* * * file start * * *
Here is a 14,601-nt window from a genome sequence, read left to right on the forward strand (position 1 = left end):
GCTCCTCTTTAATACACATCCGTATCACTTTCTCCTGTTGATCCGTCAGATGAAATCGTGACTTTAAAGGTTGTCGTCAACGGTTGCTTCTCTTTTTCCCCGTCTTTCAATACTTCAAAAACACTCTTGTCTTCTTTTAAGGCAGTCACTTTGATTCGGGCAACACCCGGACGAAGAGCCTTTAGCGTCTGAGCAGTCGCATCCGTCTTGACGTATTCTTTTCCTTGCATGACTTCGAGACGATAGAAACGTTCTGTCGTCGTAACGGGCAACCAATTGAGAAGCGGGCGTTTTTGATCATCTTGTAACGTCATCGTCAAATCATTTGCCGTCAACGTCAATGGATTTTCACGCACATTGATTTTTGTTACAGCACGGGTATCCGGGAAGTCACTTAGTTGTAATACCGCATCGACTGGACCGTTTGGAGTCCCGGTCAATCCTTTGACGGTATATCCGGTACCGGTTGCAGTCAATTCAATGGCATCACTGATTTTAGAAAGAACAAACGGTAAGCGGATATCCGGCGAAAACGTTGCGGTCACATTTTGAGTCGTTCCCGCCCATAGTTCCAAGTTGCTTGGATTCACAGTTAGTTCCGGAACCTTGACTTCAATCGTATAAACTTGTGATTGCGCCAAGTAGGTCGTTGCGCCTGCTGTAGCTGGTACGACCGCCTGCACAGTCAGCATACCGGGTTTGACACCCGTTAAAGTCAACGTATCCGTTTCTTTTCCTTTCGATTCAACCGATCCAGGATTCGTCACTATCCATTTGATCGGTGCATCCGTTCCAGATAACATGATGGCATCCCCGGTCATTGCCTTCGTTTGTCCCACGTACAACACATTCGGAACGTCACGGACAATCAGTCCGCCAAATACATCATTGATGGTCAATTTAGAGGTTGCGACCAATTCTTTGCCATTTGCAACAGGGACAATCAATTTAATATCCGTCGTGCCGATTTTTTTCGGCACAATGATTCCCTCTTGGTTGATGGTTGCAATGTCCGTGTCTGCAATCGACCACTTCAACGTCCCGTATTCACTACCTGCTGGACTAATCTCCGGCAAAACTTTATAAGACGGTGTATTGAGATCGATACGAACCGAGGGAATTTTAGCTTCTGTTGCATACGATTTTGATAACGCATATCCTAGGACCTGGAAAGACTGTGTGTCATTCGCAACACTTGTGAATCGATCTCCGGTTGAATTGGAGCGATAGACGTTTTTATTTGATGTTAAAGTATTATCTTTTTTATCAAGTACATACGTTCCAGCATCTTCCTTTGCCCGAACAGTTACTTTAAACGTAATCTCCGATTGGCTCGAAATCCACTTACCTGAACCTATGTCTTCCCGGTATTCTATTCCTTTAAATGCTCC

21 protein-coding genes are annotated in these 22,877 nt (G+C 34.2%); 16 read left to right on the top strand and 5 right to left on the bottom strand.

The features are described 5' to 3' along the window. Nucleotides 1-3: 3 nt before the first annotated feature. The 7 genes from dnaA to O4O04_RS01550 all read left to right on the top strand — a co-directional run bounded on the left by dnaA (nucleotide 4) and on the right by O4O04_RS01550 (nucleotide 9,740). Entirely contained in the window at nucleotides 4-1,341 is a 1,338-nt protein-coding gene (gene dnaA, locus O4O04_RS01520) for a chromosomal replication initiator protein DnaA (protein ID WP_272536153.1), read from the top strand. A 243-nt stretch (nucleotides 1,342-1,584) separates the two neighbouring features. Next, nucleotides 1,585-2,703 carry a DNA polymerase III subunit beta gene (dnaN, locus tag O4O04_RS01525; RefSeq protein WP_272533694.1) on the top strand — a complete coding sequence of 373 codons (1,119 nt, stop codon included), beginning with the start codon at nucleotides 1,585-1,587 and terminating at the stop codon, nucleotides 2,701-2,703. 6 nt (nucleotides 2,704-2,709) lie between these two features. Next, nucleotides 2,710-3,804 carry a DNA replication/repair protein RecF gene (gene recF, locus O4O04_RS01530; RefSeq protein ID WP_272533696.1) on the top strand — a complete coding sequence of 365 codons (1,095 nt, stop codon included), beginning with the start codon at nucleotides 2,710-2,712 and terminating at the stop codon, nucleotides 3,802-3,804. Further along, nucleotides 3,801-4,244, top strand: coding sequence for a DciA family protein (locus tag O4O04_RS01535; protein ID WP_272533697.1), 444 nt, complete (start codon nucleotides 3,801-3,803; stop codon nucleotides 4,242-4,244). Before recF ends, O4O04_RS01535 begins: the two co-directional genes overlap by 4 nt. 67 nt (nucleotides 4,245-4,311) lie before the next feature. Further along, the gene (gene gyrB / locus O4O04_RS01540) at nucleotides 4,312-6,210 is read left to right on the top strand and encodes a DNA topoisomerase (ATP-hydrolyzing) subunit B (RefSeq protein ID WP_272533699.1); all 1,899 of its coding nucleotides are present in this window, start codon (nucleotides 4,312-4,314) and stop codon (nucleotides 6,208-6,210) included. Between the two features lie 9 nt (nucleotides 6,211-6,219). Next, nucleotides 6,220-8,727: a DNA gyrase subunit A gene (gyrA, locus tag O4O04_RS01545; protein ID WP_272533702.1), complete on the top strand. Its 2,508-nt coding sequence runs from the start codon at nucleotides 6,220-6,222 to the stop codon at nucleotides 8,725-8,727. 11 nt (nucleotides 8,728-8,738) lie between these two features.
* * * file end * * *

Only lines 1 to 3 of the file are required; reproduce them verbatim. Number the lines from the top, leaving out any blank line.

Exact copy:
Here is a 14,601-nt window from a genome sequence, read left to right on the forward strand (position 1 = left end):
GCTCCTCTTTAATACACATCCGTATCACTTTCTCCTGTTGATCCGTCAGATGAAATCGTGACTTTAAAGGTTGTCGTCAACGGTTGCTTCTCTTTTTCCCCGTCTTTCAATACTTCAAAAACACTCTTGTCTTCTTTTAAGGCAGTCACTTTGATTCGGGCAACACCCGGACGAAGAGCCTTTAGCGTCTGAGCAGTCGCATCCGTCTTGACGTATTCTTTTCCTTGCATGACTTCGAGACGATAGAAACGTTCTGTCGTCGTAACGGGCAACCAATTGAGAAGCGGGCGTTTTTGATCATCTTGTAACGTCATCGTCAAATCATTTGCCGTCAACGTCAATGGATTTTCACGCACATTGATTTTTGTTACAGCACGGGTATCCGGGAAGTCACTTAGTTGTAATACCGCATCGACTGGACCGTTTGGAGTCCCGGTCAATCCTTTGACGGTATATCCGGTACCGGTTGCAGTCAATTCAATGGCATCACTGATTTTAGAAAGAACAAACGGTAAGCGGATATCCGGCGAAAACGTTGCGGTCACATTTTGAGTCGTTCCCGCCCATAGTTCCAAGTTGCTTGGATTCACAGTTAGTTCCGGAACCTTGACTTCAATCGTATAAACTTGTGATTGCGCCAAGTAGGTCGTTGCGCCTGCTGTAGCTGGTACGACCGCCTGCACAGTCAGCATACCGGGTTTGACACCCGTTAAAGTCAACGTATCCGTTTCTTTTCCTTTCGATTCAACCGATCCAGGATTCGTCACTATCCATTTGATCGGTGCATCCGTTCCAGATAACATGATGGCATCCCCGGTCATTGCCTTCGTTTGTCCCACGTACAACACATTCGGAACGTCACGGACAATCAGTCCGCCAAATACATCATTGATGGTCAATTTAGAGGTTGCGACCAATTCTTTGCCATTTGCAACAGGGACAATCAATTTAATATCCGTCGTGCCGATTTTTTTCGGCACAATGATTCCCTCTTGGTTGATGGTTGCAATGTCCGTGTCTGCAATCGACCACTTCAACGTCCCGTATTCACTACCTGCTGGACTAATCTCCGGCAAAACTTTATAAGACGGTGTATTGAGATCGATACGAACCGAGGGAATTTTAGCTTCTGTTGCATACGATTTTGATAACGCATATCCTAGGACCTGGAAAGACTGTGTGTCATTCGCAACACTTGTGAATCGATCTCCGGTTGAATTGGAGCGATAGACGTTTTTATTTGATGTTAAAGTATTATCTTTTTTATCAAGTACATACGTTCCAGCATCTTCCTTTGCCCGAACAGTTACTTTAAACGTAATCTCCGATTGGCTCGAAATCCACTTACCTGAACCTATGTCTTCCCGGTATTCTATTCCTTTAAATGCTCC

21 protein-coding genes are annotated in these 22,877 nt (G+C 34.2%); 16 read left to right on the top strand and 5 right to left on the bottom strand.